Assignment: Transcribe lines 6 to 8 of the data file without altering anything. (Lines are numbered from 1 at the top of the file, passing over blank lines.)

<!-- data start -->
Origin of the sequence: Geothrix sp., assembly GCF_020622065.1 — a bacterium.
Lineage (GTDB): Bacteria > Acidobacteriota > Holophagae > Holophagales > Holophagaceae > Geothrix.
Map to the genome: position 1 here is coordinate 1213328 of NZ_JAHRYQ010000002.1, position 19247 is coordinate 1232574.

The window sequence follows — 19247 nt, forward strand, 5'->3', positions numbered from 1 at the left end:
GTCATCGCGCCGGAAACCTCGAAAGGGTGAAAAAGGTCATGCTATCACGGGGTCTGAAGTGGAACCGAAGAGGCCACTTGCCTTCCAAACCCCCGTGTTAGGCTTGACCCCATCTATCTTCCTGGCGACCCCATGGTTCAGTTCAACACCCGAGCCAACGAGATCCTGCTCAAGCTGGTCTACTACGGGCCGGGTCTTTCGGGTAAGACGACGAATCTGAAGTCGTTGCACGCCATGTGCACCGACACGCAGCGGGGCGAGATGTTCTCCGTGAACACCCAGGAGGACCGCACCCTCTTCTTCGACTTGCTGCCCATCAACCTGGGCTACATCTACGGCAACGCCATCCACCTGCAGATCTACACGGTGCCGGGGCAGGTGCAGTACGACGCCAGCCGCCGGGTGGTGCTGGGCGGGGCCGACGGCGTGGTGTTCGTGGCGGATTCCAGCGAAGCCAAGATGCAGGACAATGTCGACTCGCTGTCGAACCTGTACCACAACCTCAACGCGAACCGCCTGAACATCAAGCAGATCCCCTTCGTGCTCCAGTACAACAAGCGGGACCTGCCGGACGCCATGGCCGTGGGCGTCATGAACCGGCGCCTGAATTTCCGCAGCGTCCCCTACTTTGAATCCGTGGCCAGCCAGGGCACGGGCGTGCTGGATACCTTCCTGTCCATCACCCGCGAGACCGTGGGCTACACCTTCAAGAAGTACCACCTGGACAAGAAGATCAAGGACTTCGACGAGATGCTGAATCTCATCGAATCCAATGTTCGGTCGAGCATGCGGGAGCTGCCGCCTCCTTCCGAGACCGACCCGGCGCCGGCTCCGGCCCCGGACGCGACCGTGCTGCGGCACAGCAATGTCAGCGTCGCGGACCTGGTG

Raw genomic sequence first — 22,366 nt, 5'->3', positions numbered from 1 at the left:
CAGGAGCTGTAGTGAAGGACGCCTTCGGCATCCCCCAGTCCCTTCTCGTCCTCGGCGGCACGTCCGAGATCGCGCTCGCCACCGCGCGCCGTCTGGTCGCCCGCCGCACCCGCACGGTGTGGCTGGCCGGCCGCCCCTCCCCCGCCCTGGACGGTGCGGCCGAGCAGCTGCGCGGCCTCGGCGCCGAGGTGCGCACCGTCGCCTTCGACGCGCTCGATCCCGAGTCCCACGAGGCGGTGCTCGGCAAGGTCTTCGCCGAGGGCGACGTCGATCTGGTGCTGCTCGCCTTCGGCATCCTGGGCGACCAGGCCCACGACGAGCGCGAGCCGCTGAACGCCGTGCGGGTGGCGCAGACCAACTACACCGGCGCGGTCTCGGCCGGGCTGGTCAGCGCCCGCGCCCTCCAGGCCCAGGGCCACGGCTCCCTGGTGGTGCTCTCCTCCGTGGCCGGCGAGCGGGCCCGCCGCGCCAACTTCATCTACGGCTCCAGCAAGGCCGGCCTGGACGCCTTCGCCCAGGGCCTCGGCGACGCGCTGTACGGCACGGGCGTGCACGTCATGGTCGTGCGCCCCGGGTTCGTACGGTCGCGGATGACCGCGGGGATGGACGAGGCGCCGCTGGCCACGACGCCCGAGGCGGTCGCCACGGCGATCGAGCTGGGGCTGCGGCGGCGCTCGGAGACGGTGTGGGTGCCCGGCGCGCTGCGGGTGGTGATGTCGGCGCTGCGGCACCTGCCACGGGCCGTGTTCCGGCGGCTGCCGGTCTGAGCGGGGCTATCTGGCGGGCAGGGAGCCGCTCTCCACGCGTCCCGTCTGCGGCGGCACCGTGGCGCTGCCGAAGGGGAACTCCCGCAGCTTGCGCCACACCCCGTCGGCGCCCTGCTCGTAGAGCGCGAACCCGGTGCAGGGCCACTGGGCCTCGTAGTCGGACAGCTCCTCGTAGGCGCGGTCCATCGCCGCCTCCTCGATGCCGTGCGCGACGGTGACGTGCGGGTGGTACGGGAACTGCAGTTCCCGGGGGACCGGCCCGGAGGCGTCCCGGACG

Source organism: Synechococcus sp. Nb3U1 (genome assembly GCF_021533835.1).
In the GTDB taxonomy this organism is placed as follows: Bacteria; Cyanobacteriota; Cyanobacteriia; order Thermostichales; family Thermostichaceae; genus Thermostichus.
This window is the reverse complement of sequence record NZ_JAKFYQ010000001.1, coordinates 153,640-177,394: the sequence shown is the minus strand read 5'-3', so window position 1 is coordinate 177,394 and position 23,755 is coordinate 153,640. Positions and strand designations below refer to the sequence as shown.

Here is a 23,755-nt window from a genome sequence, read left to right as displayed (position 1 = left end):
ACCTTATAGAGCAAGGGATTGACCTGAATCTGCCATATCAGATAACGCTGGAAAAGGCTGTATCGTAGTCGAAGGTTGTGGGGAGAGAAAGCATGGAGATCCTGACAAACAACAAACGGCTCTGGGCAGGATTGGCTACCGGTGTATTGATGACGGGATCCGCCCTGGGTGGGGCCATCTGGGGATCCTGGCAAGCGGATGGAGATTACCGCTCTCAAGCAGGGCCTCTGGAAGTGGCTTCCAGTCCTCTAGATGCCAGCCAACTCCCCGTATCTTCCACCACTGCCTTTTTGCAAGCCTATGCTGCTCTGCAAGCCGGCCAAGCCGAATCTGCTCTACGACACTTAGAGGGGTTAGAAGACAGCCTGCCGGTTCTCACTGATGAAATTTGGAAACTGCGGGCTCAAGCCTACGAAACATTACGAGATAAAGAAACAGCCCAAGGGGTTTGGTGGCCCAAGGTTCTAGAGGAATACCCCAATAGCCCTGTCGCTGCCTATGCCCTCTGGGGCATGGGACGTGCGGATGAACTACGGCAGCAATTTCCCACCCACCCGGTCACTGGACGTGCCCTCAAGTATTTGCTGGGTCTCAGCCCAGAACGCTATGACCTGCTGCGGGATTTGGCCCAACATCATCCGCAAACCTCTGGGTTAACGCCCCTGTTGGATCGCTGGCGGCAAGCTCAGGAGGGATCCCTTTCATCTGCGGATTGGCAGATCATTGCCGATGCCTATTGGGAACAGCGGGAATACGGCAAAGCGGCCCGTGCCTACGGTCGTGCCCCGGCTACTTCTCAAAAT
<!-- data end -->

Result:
Raw genomic sequence first — 22,366 nt, 5'->3', positions numbered from 1 at the left:
CAGGAGCTGTAGTGAAGGACGCCTTCGGCATCCCCCAGTCCCTTCTCGTCCTCGGCGGCACGTCCGAGATCGCGCTCGCCACCGCGCGCCGTCTGGTCGCCCGCCGCACCCGCACGGTGTGGCTGGCCGGCCGCCCCTCCCCCGCCCTGGACGGTGCGGCCGAGCAGCTGCGCGGCCTCGGCGCCGAGGTGCGCACCGTCGCCTTCGACGCGCTCGATCCCGAGTCCCACGAGGCGGTGCTCGGCAAGGTCTTCGCCGAGGGCGACGTCGATCTGGTGCTGCTCGCCTTCGGCATCCTGGGCGACCAGGCCCACGACGAGCGCGAGCCGCTGAACGCCGTGCGGGTGGCGCAGACCAACTACACCGGCGCGGTCTCGGCCGGGCTGGTCAGCGCCCGCGCCCTCCAGGCCCAGGGCCACGGCTCCCTGGTGGTGCTCTCCTCCGTGGCCGGCGAGCGGGCCCGCCGCGCCAACTTCATCTACGGCTCCAGCAAGGCCGGCCTGGACGCCTTCGCCCAGGGCCTCGGCGACGCGCTGTACGGCACGGGCGTGCACGTCATGGTCGTGCGCCCCGGGTTCGTACGGTCGCGGATGACCGCGGGGATGGACGAGGCGCCGCTGGCCACGACGCCCGAGGCGGTCGCCACGGCGATCGAGCTGGGGCTGCGGCGGCGCTCGGAGACGGTGTGGGTGCCCGGCGCGCTGCGGGTGGTGATGTCGGCGCTGCGGCACCTGCCACGGGCCGTGTTCCGGCGGCTGCCGGTCTGAGCGGGGCTATCTGGCGGGCAGGGAGCCGCTCTCCACGCGTCCCGTCTGCGGCGGCACCGTGGCGCTGCCGAAGGGGAACTCCCGCAGCTTGCGCCACACCCCGTCGGCGCCCTGCTCGTAGAGCGCGAACCCGGTGCAGGGCCACTGGGCCTCGTAGTCGGACAGCTCCTCGTAGGCGCGGTCCATCGCCGCCTCCTCGATGCCGTGCGCGACGGTGACGTGCGGGTGGTACGGGAACTGCAGTTCCCGGGGGACCGGCCCGGAGGCGTCCCGGACG

Source organism: Synechococcus sp. Nb3U1 (genome assembly GCF_021533835.1).